NASHVILLE, TN — Vital Source Technologies, Inc., an Ingram Content Group company, today announced that Panworld Education, a leading e-learning solution provider, has selected Ingram’s VitalSource Bookshelf® platform to power e-textbook solutions for their customers throughout the Middle East and North Africa (MENA) regions. Continue reading Ingram’s VitalSource Bookshelf platform available in the Middle East and North Africa

Ingram’s Vital Source receives Telly awards for educational video production

Streaming video is huge in my academic library, so it’s nice to see innovation and awards in the library/information community for this area.  There is quite an esteemed list of previous Telly winners so congrats to Ingram.

NASHVILLE, TN — Ingram Content Group Inc., today announced that Vital Source Technologies, Inc. has been awarded two Telly Awards for their innovative work in educational video production.  The prestigious Telly Award honors the finest video and film productions, outstanding cable TV commercials and programs and online commercials, video and films.

“The Telly Awards has a mission to honor the very best in film and video,” said Linda Day, Executive Director of the Telly Awards.  “Vital Source’s winning videos illustrate their creativity, skill, and dedication to their craft and serves as a testament to great film and video production.” Continue reading Ingram’s Vital Source receives Telly awards for educational video production

Ingram and Taylor & Francis partner on Routledge Interactive, an e-textbook initiative

From an Ingram Press Release on March 12, 2013

NASHVILLE, TN — Vital Source Technologies, Inc., Ingram Content Group’s leading e-textbook solution, and Taylor & Francis, a global publisher of quality academic books, journals & online reference content, today announced an innovative product alliance, Routledge Interactive. This collaborative e-textbook initiative gives the education community greater control over their learning experience through media-rich interactive content.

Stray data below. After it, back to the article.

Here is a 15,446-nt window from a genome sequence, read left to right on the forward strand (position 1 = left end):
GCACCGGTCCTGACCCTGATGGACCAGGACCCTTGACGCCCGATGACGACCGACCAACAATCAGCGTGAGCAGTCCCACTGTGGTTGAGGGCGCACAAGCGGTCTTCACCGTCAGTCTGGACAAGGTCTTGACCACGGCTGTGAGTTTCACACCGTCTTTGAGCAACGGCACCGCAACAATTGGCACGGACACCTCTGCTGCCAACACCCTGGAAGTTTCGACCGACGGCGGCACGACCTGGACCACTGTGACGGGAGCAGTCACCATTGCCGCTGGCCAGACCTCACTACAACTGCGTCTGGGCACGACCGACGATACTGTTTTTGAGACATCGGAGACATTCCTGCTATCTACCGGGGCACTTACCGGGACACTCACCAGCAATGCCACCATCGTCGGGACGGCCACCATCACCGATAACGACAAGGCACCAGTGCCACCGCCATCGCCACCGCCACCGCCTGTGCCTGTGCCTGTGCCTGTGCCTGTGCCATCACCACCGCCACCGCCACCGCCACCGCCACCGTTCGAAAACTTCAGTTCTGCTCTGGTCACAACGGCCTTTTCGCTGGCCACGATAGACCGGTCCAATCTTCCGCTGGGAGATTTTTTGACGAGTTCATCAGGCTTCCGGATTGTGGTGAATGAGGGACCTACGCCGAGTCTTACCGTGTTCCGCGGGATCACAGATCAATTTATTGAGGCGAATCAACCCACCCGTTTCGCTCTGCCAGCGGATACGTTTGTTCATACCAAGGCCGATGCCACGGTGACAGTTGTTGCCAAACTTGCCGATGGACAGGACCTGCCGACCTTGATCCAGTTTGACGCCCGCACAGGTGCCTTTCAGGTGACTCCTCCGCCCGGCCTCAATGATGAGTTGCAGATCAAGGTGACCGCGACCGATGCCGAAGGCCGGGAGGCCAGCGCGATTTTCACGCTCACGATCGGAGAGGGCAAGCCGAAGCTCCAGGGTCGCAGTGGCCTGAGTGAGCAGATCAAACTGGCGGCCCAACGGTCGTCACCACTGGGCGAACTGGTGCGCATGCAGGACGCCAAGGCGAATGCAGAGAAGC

Continue reading Ingram and Taylor & Francis partner on Routledge Interactive, an e-textbook initiative

Ingram and Coventry University collaborate on textbook program

Just received this press release from Ingram about textbooks.  I can’t help but wonder if this will be the future of textbooks – wrapped in a course fee so that all students have access to the course materials. Coventry is providing these materials at no cost to students for their first year.  No word on what the upper level course fees will be.

Coventry University and Ingram collaborate on innovative textbook program for students

RINGWOOD, UNITED KINGDOM — To ensure undergraduates get the best value for their money, first year students at Coventry University will have core textbooks and materials provided as part of their course fees in 2012 and 2013 through an innovative program developed between Coventry University and Ingram Content Group’s UK library supply company.

“The higher education system is undergoing unprecedented change, and this collaboration with Ingram demonstrates how we’re adapting to the developments so that the focus remains on what’s best for our students,” said Philip Vaughan, Assistant Director of Learning and Research at Coventry University. “Coventry prides itself on being an innovative university, and initiatives like this are exactly the kind of innovations which places of learning should be embracing as the education landscape evolves and students’ expectations change.” Continue reading Ingram and Coventry University collaborate on textbook program

35,000 new digital items from 60 publishers added to Ingram’s VitalSource

From an Ingram Press Release: